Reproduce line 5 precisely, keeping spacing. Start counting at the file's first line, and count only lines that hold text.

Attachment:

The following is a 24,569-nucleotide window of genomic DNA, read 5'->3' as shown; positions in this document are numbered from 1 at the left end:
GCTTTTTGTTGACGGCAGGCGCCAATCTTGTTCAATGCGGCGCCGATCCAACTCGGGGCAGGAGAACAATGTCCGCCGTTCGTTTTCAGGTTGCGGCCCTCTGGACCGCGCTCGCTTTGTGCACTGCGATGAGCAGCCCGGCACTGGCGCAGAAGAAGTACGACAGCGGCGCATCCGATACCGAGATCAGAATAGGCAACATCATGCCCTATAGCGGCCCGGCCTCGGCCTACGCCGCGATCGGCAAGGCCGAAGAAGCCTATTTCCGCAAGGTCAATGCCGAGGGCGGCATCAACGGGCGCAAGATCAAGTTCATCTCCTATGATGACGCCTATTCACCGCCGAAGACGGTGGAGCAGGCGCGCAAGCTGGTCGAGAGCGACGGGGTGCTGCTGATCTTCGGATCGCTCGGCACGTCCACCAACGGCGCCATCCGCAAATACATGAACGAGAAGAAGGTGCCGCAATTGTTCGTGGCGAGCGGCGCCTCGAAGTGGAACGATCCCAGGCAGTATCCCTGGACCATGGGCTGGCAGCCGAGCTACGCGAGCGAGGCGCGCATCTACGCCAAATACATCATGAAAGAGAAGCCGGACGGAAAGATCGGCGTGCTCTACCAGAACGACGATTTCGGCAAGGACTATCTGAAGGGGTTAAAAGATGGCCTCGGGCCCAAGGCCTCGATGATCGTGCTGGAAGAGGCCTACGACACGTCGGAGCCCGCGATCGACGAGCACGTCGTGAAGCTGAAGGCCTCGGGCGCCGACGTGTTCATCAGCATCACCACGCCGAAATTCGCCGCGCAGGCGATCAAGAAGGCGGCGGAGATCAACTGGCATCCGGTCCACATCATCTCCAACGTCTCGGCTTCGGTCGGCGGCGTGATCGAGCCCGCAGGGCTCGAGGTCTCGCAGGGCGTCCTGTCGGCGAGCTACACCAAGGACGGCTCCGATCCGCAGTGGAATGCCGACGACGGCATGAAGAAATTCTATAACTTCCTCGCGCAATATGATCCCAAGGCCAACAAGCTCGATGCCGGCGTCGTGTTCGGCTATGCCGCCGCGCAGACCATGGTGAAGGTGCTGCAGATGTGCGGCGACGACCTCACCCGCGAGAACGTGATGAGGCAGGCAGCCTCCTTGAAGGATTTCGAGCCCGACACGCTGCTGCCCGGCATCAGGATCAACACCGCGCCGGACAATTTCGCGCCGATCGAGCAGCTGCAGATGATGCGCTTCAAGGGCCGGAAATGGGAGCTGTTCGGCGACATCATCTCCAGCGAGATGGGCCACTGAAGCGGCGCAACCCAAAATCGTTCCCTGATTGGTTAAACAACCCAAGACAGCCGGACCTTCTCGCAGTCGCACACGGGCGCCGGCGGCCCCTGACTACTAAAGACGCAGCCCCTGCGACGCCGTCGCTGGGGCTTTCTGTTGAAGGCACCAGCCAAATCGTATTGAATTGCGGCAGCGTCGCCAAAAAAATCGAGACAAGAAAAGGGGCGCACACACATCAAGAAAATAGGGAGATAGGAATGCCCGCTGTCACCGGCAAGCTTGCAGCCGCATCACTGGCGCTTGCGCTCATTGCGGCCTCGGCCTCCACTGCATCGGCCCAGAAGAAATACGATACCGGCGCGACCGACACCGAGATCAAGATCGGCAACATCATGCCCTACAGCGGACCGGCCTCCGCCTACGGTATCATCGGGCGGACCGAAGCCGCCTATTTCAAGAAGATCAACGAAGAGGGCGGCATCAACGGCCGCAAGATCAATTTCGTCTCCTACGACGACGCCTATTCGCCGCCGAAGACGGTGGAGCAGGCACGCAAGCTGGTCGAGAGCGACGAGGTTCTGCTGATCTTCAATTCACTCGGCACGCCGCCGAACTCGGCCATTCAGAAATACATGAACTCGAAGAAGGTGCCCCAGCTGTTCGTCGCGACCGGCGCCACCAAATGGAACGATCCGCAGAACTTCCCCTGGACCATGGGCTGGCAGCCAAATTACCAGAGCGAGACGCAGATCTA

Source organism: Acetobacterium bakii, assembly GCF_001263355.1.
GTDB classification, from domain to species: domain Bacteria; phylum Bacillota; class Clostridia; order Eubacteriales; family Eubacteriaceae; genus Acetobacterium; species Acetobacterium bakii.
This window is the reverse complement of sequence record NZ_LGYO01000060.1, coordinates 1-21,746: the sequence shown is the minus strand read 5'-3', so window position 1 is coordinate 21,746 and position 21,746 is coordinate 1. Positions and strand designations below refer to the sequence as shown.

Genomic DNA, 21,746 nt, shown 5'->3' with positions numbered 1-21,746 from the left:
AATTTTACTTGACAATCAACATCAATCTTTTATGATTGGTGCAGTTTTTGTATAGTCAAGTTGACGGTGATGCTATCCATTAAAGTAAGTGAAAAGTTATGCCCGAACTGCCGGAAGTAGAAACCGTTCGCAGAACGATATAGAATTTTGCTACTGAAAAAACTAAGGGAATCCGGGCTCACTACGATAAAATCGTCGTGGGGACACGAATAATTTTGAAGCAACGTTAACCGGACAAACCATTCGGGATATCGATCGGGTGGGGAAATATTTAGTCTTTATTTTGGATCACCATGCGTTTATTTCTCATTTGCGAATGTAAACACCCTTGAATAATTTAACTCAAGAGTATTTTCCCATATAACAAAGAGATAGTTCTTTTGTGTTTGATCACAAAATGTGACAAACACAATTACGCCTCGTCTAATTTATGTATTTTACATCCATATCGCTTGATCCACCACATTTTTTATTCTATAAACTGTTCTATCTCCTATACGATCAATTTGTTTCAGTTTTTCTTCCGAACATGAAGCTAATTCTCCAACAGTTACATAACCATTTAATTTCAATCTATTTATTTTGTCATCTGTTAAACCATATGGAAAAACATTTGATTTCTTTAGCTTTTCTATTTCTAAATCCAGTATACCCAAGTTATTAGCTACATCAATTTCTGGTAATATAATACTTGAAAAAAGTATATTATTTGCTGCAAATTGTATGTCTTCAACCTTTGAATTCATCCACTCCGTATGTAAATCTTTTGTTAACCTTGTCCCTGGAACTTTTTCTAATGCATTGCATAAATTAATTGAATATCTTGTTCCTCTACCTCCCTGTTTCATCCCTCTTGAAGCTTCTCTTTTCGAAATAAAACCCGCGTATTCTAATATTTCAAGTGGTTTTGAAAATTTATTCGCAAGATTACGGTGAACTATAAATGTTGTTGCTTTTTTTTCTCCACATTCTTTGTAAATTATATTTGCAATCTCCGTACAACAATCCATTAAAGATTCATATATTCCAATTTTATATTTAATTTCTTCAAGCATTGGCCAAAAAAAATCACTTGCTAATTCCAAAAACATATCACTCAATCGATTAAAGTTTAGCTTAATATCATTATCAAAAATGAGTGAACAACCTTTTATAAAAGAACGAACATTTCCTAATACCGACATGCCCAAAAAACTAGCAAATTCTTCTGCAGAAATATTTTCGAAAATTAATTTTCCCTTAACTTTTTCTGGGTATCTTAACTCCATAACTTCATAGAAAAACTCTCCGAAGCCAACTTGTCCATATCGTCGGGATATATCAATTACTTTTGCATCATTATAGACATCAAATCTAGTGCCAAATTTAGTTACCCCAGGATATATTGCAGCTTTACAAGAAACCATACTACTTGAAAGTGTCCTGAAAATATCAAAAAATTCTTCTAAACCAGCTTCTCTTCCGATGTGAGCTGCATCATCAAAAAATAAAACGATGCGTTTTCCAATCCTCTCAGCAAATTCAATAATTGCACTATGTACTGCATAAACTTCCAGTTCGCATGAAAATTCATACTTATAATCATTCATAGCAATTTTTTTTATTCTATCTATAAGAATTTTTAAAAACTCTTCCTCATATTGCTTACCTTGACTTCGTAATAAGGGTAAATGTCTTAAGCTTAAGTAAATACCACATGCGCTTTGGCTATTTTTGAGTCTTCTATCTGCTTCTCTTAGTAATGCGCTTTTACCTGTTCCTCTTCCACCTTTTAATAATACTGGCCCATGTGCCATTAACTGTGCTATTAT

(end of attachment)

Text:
This window is the reverse complement of sequence record NZ_LGYO01000060.1, coordinates 1-21,746: the sequence shown is the minus strand read 5'-3', so window position 1 is coordinate 21,746 and position 21,746 is coordinate 1. Positions and strand designations below refer to the sequence as shown.